Ruins of Douglas Castle In 1289 William sent a messenger from Glasgow to the Abbot of Kelso to receive his family charters which had been stored in the cell of Lesmahagow for safety.(3)
DOUGLASA certain wealthy widow, Eleanor, widow of William de Ferrers had obtained from King Edward a handsome dowry from her husband's English lands and also from his possessions in five Scottish counties. While coming north to collect her rents in 1288 she stayed at Tranent castle with Eleanor de Zouch, widow of Alan de Zouch. One morning William along with John Wishart arrived with a large force and carried off Dame Eleanor to be his wife. King Edward was not pleased and on 28 Jan. 1289 he ordered the sheriff of Northumberland to seize all of William's Northumberland possessions and to imprison him if he could find him. The sheriff reported in April that he had seized all of William's lands within his jurisdiction as well as those of John Wishart and wanted a special mandate to seize Wishart's land within the jurisdiction of Thomas de Normanville. On 27 March Edward demanded the immediate arrest of William and Eleanor from the Guardians of Scotland, but they did not reply perhaps because William had powerful friends at court, two of the Regents being his brothers in law James Stewart and Comyn, Earl of Buchan. William however was captured and imprisoned in Leeds castle but he was released in May 1290 and his and John Wishart's lands were returned on condition that they appear before the King within 15 days from 27 Jan. 1291. Eleanor was fined 100 for marrying without the King's leave, but she was not able to pay and Edward confiscated her estates in Essex and Hereford in 1296.(4) William signed the treaty of Salisbury in Nov. 1289 which approved of the marriage between the Prince of Wales and Queen Margaret. He was a M.P. 18 July 1290 at Birgham. On 5 July 1291 William "the Hardy" swore allegience to Edward I in the chapel of Thurston in East Lothian. At the end of 1291 William's land in Douglasdale was forfeited to King Edward for some unknown transgressions.(5) William failed to attend the Parliament at Scone on 10 Feb. 1293 and was proclaimed a defaulter. He however attended the second Parliament of King John Balliol at Stirling 3 Aug. 1293 when he was imprisoned by John. While in prison under King John's warrant he should have been on his lands in Essex on the service of King Edward who fined him 20 for his absence, but the fine was remitted "whereas our beloved and faithful William of Douglas was in our prison by our instruction."(6)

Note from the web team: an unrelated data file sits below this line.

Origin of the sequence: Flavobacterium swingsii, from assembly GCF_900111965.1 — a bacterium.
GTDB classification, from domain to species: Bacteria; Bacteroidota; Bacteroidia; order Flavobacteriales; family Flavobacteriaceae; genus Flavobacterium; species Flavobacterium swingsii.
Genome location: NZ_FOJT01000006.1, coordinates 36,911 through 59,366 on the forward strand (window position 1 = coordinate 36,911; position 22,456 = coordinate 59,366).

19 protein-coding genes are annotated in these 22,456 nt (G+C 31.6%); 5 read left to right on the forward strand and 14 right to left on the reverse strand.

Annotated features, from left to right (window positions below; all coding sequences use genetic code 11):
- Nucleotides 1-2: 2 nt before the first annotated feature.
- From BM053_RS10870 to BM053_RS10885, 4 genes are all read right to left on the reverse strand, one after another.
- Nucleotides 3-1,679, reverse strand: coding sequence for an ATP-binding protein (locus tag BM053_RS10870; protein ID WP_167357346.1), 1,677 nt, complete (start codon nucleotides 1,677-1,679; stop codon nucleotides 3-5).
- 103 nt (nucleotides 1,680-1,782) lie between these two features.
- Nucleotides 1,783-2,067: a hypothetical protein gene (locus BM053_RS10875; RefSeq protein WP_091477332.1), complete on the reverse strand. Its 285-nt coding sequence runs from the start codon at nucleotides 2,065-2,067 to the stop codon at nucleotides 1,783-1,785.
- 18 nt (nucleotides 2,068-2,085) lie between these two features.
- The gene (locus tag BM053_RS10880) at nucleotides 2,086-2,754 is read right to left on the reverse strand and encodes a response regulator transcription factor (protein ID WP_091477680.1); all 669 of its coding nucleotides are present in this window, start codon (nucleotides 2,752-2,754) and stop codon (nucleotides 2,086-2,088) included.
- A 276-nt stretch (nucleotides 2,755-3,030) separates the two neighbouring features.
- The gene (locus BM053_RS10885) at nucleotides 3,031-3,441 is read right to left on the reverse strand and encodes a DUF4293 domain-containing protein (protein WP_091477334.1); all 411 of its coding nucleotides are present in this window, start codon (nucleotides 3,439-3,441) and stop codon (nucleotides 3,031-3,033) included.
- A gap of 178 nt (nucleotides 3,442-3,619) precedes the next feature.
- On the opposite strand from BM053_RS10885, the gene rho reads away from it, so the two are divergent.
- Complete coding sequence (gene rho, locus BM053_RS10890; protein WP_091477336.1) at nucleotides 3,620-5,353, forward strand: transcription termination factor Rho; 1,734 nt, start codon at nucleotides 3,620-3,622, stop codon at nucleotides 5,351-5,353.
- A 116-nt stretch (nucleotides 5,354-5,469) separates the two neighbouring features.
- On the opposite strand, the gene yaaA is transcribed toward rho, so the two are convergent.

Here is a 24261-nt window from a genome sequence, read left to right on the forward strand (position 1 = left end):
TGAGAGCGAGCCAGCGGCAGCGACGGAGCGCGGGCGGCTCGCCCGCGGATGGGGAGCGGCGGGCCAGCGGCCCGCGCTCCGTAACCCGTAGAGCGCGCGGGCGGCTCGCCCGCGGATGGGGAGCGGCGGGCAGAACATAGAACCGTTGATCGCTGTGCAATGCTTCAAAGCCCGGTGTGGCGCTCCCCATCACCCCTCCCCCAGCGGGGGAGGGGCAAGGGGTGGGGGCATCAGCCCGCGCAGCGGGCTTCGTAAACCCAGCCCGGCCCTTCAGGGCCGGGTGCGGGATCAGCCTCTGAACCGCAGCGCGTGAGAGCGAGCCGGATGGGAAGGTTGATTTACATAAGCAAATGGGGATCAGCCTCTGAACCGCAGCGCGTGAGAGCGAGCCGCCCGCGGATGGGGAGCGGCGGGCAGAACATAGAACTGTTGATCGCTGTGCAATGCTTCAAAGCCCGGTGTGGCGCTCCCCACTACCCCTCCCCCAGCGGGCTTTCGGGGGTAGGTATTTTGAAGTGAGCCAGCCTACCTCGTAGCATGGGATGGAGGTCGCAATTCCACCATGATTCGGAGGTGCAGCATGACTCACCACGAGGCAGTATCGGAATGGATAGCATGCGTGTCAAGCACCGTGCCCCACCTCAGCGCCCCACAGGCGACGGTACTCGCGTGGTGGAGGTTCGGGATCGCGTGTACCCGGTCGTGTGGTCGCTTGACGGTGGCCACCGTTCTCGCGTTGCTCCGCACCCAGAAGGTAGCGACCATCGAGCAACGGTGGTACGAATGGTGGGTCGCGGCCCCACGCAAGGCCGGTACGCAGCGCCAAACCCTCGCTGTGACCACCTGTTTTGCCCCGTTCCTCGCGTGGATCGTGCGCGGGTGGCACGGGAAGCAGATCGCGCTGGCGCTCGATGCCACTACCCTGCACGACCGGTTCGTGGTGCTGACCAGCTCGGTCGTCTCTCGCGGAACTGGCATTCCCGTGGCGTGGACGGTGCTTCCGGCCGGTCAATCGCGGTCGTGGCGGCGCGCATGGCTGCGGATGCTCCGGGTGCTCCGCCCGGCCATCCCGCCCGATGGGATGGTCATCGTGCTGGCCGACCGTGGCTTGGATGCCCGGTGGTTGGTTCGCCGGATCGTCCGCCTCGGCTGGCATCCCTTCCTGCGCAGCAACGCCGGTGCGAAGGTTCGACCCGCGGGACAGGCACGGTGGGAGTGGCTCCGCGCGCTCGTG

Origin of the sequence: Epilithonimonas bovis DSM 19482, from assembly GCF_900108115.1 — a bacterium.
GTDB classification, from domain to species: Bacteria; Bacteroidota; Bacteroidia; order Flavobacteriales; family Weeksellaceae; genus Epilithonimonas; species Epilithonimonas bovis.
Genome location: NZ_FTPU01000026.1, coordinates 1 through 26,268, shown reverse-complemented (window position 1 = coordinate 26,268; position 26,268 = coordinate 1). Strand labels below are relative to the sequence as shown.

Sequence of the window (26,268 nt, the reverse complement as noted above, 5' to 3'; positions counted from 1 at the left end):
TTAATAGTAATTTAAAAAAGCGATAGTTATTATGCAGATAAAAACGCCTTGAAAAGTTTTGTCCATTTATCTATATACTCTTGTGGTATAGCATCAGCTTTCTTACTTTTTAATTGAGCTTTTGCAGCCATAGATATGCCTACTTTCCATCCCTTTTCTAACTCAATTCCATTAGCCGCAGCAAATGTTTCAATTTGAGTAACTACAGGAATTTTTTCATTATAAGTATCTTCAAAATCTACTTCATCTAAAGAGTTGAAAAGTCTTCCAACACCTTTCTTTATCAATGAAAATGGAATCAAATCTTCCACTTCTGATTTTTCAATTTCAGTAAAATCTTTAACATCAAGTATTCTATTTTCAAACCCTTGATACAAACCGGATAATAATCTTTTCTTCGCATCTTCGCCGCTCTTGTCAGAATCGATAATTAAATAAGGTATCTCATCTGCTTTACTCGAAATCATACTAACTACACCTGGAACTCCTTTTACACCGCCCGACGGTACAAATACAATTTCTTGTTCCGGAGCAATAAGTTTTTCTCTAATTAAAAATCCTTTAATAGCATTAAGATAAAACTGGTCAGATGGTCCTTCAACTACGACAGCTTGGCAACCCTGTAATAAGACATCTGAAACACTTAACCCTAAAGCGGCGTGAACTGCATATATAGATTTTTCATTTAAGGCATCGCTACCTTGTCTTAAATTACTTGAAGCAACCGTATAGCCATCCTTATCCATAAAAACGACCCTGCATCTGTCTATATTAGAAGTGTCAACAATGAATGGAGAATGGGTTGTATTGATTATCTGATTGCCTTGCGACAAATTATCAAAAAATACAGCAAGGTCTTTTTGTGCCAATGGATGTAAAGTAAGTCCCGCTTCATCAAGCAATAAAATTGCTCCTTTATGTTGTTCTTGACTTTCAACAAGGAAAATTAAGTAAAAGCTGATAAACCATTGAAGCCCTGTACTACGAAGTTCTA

William later attacked the English and in 1296 was governor of the castle of Berwick when the town was besieged be Edward on 29 March 1296 with 35,000 men. The town was taken by storm 30 March 1296 and 7,500 were killed, the massacre leaving a dark stain on Edward's memory: "Thus thai slayand ware sa fast All the day, qwhill (until) at the last
DOUGLASThis Kyng Edward saw in the tyde A woman slayne, and off hyr syde A barne (child) he was fall out, sprewland Besyd that woman slayne Iyand. 'Lasses, lasses!' (laissez) than cryid he; 'Leve off,- Leve off!' that word suld be."(7) After the garrison had surrendered and was allowed to March out with military honors William was detained as a prisoner in one of the towners of the castle called Hog's Tower. His lands in Essex were seized and the sheriff of Essex reported that he had arrested at Stebbing William's son Hugh who was nearly two years old.(8) In the same year he renewed his oath to Edward in Edinburgh when he signed the Ragman Roll and on 30 Aug. 1296 his land in Scotland was restored to him by order of the King but his English possessions were forfeited thus destroying all reason for William to remain faithful to England.